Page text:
I took my sons back to the local baseball card shop this week. They had Christmas money, and my oldest son wanted to get some baseball cards. Really good baseball cards, he said.
It turned into a learning opportunity.
The first lesson is simple economics. The cutoff for “vintage” varies a bit, but generally speaking, after the mid 1970s cards were printed and saved in much larger quantities, so if you stick to 1970 and earlier, you’re much more likely to be able to get some of your money back out of your cards if you ever want to sell them for any reason. They’re also the cards most likely to appreciate in value over time, albeit slowly.
So we looked around for some bargain-priced Hall of Famers from 1970 or earlier. He had $20 to spend, and I spotted four cards from 1967-1970: Frank Robinson, Jim Palmer, Joe Morgan, and Willie McCovey. They were nice-looking cards for the money, not too beat up, and in most cases the biggest flaw with the card was that it wasn’t cut perfectly center. It was a nice haul for $20–I would have been happy with that haul when I was in grade school–and more importantly, a haul worth learning to take care of. He’s still a bit young but is learning fast.
“Why are three of these four players black?” my son asked.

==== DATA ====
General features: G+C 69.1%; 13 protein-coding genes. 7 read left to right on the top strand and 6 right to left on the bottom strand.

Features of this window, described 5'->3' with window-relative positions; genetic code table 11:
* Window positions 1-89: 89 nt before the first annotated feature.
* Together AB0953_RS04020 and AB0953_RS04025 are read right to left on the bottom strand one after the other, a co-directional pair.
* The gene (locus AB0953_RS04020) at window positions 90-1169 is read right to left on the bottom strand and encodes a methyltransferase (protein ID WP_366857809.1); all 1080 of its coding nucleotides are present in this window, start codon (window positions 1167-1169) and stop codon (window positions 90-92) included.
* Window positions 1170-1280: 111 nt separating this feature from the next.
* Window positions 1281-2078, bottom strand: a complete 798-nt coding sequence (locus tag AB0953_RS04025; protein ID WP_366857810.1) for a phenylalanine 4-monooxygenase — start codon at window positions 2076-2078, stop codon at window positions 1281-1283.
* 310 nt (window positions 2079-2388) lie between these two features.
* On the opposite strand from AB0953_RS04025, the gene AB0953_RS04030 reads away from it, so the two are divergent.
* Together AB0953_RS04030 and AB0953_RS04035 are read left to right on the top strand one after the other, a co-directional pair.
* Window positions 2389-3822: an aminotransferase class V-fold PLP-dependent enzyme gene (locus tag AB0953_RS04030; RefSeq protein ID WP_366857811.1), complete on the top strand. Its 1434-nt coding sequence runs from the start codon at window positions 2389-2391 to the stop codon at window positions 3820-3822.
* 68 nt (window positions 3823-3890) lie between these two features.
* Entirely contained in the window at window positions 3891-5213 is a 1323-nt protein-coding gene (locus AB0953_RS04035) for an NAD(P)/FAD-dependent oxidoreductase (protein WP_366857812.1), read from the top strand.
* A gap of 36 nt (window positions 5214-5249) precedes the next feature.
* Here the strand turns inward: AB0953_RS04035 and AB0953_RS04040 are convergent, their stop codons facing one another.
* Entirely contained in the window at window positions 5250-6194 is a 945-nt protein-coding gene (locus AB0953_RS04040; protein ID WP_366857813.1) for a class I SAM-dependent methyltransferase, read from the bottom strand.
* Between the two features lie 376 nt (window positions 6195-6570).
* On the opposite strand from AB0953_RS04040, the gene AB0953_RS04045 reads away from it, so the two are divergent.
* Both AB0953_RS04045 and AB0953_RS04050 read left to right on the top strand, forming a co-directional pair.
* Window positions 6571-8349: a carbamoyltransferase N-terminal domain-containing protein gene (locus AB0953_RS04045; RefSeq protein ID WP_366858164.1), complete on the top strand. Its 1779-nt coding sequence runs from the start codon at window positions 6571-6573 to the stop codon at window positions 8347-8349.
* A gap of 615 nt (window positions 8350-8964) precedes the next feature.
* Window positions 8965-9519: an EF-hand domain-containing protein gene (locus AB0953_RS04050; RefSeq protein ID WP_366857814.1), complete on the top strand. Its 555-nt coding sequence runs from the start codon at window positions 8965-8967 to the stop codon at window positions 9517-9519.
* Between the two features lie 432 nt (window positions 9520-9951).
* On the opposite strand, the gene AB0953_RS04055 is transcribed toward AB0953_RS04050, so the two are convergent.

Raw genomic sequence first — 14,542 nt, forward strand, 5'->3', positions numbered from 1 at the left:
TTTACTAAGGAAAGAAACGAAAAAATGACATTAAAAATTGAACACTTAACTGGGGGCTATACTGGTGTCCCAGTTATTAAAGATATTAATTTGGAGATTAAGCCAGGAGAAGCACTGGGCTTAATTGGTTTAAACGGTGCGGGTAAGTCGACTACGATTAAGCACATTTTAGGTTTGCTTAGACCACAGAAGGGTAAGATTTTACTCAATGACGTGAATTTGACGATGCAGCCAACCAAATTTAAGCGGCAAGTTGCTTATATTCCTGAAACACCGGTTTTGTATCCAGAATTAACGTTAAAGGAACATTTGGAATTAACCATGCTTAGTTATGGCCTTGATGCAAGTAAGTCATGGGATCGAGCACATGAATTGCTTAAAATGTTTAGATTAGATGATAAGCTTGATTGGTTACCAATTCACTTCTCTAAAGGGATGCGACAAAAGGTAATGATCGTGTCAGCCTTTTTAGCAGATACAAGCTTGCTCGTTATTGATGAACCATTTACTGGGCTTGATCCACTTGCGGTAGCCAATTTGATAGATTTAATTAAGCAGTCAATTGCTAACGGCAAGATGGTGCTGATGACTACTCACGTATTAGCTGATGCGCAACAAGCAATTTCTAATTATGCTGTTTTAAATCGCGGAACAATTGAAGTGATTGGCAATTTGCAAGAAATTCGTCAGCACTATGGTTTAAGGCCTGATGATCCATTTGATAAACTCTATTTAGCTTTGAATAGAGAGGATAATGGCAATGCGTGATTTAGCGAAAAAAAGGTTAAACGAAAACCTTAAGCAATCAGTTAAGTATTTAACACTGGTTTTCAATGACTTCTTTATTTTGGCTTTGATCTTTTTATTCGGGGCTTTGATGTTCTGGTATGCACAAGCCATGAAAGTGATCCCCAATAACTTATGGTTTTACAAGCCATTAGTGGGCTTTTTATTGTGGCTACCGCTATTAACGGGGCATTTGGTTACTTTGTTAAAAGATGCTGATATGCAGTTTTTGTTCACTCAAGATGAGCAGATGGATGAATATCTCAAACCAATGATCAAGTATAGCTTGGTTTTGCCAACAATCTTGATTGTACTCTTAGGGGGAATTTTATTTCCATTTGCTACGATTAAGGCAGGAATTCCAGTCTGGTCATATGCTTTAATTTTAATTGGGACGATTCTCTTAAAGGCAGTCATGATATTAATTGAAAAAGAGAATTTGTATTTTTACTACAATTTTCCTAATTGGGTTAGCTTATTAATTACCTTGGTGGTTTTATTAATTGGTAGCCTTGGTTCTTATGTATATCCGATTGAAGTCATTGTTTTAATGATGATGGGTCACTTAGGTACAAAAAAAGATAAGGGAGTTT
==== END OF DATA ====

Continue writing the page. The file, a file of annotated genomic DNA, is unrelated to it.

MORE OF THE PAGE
It’s an innocent question, and that led to a second learning opportunity.
“A lot of the best players from the 1960s were,” I said. “Did you know there was a time when black people couldn’t play baseball with white people?”
“Why?” he asked.
“Some people don’t like people who aren’t like them. The first black player in the major leagues was Jackie Robinson.”
“Was he good?”
“He was very good, but the rest of the players made his life miserable.”
“There were people who wanted baseball to stay white,” I said. “The reason they picked Jackie Robinson to be the first one was because they knew he was good enough to play, but he also was strong enough to handle the other players. It was because of him that these other three guys were able to play major-league baseball.”
It turns out there are more life lessons in baseball than even I had imagined.